One of my favorite mindset-management tools are iffirmations. Nope, not affirmations. Iffirmations.
Affirmations are also mindset-management tools. Affirmations are statements that we are trying to get our brains to believe. “I am good enough.” is an affirmation.
Many of us hear that affirmation and have an automatic “Yeah, right.” reaction. In other words, our brain’s first response is to reject it because it sounds so implausible. This is in part because it’s a statement. Statements give our brain no wiggle room – we are either good enough or we’re not. Since we’ve spent years believing that we’re not good enough, our brain automatically selects that option and rejects the alternative.
This is where iffirmations come in. Iffirmations are “What if” questions. Their question format allows them to slide in through a side door. They aren’t statements, so they’re not telling the brain to believe something improbable. They are simply inviting curiosity. They are merely wondering if there is a possibility that this could be true. This makes our brains much more receptive to them.
Try it. Ask yourself, “What if I am good enough?”
Instead of rejecting this iffirmation, we find ourselves wondering what it would be like to know that we are good enough. And now, because we’re focusing on this topic, our brains are creating more neuronal connections around it. The brain changes based on what we focus on – this is neuroplasticity. The more you ponder the idea of being good enough, the more space your brain devotes to this topic. This means you are more likely to keep thinking about this topic.
Clearly, we want our brains to keep considering the idea that we’re good enough. Putting it in the form of an iffirmation helps us get there more easily.
If you’re interested in changing the way you think about yourself or the way you approach your life, try some of these iffirmations. What if they work? (See what I did there? Sly, huh?)
I’ve organized them by topic. Pick whichever ones resonate with you, or make up your own. You can’t just ask them once and expect changes, though. They will need to be repeated – the brain typically requires repetition to make lasting changes.
What if I could loosen my expectations of how life “should” be?
What if life is not supposed to be smooth and easy all the time?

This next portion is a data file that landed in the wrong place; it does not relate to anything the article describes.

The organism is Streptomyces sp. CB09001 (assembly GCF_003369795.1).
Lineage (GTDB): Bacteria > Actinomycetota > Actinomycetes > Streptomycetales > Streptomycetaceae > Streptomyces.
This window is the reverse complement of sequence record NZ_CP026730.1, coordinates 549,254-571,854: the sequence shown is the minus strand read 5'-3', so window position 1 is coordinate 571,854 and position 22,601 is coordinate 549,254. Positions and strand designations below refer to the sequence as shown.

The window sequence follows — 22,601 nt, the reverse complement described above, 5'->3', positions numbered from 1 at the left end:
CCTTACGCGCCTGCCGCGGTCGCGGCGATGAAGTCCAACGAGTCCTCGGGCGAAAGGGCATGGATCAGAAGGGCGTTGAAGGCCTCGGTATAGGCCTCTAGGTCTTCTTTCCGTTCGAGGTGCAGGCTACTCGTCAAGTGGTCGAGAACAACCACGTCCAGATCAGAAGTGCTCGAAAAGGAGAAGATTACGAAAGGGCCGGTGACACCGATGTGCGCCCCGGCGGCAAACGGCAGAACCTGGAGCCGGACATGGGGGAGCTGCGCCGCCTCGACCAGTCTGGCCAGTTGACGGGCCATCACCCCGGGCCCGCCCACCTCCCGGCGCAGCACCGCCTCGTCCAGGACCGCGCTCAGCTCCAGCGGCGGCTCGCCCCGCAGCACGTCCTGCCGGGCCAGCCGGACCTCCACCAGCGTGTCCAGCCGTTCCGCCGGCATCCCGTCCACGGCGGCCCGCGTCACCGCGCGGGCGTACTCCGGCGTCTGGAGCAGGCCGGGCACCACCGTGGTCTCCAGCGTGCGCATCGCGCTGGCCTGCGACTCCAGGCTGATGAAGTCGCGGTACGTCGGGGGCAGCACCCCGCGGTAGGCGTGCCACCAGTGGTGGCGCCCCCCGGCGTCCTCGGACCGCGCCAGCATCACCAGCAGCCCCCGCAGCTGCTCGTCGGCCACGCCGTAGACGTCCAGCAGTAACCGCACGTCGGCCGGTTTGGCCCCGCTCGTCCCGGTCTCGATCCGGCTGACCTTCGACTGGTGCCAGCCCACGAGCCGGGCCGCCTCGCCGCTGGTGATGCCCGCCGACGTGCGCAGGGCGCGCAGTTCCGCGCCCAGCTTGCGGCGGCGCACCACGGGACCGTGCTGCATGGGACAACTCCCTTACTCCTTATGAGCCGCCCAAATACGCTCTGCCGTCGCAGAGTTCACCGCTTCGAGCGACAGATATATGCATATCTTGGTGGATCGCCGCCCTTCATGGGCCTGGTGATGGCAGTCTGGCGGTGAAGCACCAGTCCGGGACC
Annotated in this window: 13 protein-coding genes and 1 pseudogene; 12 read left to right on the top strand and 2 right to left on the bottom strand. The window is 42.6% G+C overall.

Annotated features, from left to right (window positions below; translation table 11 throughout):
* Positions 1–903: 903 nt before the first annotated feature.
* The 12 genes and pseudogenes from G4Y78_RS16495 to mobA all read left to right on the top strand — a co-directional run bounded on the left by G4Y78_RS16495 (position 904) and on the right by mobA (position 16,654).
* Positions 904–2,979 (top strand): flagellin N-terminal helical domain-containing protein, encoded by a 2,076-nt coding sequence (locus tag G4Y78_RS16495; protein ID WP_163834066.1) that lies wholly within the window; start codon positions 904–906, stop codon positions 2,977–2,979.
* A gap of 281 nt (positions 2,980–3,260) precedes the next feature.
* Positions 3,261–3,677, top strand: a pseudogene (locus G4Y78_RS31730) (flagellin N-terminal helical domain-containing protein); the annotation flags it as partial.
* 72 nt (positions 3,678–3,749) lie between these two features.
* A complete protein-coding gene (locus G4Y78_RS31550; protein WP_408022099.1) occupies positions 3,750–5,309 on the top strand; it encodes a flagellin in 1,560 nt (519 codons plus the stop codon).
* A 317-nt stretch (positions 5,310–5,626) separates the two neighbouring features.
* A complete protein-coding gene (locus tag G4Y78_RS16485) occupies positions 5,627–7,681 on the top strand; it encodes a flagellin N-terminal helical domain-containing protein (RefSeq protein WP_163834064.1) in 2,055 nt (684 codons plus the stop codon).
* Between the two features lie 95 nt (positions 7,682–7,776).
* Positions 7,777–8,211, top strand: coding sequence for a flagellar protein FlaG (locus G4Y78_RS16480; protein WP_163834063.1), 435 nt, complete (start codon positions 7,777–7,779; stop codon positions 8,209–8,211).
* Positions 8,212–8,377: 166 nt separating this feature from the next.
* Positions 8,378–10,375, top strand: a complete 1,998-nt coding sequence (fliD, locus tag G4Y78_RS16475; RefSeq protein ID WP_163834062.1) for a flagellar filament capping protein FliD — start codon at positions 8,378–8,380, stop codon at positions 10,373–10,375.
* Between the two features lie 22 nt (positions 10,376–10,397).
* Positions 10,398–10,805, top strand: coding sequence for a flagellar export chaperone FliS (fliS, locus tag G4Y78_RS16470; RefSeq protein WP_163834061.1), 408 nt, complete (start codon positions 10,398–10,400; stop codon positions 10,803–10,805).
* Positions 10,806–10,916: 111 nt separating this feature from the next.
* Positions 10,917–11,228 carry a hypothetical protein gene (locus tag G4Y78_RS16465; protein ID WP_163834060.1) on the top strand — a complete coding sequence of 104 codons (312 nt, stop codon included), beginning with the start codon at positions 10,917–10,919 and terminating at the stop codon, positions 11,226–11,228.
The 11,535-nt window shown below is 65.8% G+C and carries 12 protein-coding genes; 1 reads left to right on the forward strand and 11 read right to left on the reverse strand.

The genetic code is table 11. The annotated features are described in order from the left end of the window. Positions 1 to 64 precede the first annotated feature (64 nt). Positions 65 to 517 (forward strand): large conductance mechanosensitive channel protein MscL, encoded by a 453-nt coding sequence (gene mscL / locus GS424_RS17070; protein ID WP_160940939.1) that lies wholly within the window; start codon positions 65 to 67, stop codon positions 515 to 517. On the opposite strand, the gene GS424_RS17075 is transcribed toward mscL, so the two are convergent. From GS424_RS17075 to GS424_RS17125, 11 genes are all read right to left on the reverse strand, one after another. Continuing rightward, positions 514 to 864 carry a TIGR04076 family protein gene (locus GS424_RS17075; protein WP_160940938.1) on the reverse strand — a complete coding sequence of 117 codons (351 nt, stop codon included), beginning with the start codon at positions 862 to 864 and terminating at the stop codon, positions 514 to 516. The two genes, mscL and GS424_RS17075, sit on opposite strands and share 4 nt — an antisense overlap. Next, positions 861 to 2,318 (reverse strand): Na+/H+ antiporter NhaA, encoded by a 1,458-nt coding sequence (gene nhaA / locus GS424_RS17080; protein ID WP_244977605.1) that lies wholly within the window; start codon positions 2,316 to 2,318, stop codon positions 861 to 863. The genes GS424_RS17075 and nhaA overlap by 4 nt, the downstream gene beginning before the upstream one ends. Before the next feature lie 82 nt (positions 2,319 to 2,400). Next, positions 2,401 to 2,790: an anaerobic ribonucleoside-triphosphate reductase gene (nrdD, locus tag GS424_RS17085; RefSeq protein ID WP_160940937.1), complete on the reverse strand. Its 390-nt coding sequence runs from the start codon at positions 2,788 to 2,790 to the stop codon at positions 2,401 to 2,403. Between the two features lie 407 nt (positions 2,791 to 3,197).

What if I could focus more on what I want and less on what is getting in the way?
What if I focus on what feels meaningful and what lights me up?
What if I don’t focus on unhelpful thoughts, feelings, or people?
What if I believe that I deserve compassion and love?
What if I I can find the time to take care of myself in meaningful ways?
What if I could make today a better experience just by how I approach it?
What if I am good enough, right now, without having to change anything?
What if I am not shameful?
What if I am not inferior to anyone?
What if I deserve as much respect as everyone else?
What if I decided to respect myself?
What if I am worthy of living my life as I want to, even if other people disapprove?
What if I could stop wondering what other people think of me?
What if I could stop focusing on my insecurities?
What if I could loosen my expectations of how I “should” be?
What if I stopped saying “should”?
What if I could see that I deserve to take up as much space as everyone else?
What if I started voicing my opinions, wants, and needs?
What if I realized that my inner critic is supposed to make me feel bad, not tell me the truth about myself?
What if I only spoke to and about myself kindly, the way I talk to my friends?
What if I am fully acceptable as I am, without being perfect in any way?
What if I could let go of trying to have it all together?
What if I realized that no one actually has it all together?
What if life could feel richer if I stopped trying to be perfect?
What if my attempts at perfectionism are robbing me of the ability to be authentic?
What if others prefer imperfect people?
What if I could look for the interesting bits in life instead of focusing on the potential problem areas?
What if I could be curious about any upcoming changes, and about life in general?
What if I could do what feels meaningful even though I also feel anxious?
What if I treated my anxiety like an annoying roommate – just because he’s talking doesn’t mean he’s saying anything true, helpful, or relevant?
What if my anxious thoughts are not accurate?
What if worrying is a waste of time?
What if I deserve compassion for feeling this way?
What if I can offer myself compassion for having to feel this way?
What if I can do meaningful things even though it doesn’t feel good or meaningful right now?
What if I can do a small thing today and recognize that as helpful?
What if my depressive thoughts are not accurate?
What if I am not the burden I think I am?
What if I could see that my body is not shameful – ever?
What if my weight is not an important part of who I am or how I live my life?
What if weight and health are not as related as I have been led to believe?
What if I stopped buying into the false news that my body is supposed to look a certain way?
What if I could choose to focus on more meaningful things than how my body looks?
What if I could respect my body for the fact that it single-handedly allows me to live?
Think of this as 46 opportunities to change your life. Which ones are you going to take?
Article originally published on YourTango
Your email address will not be published. Required fields are marked *
Save my name, email, and website in this browser for the next time I comment.
Subscribe to blog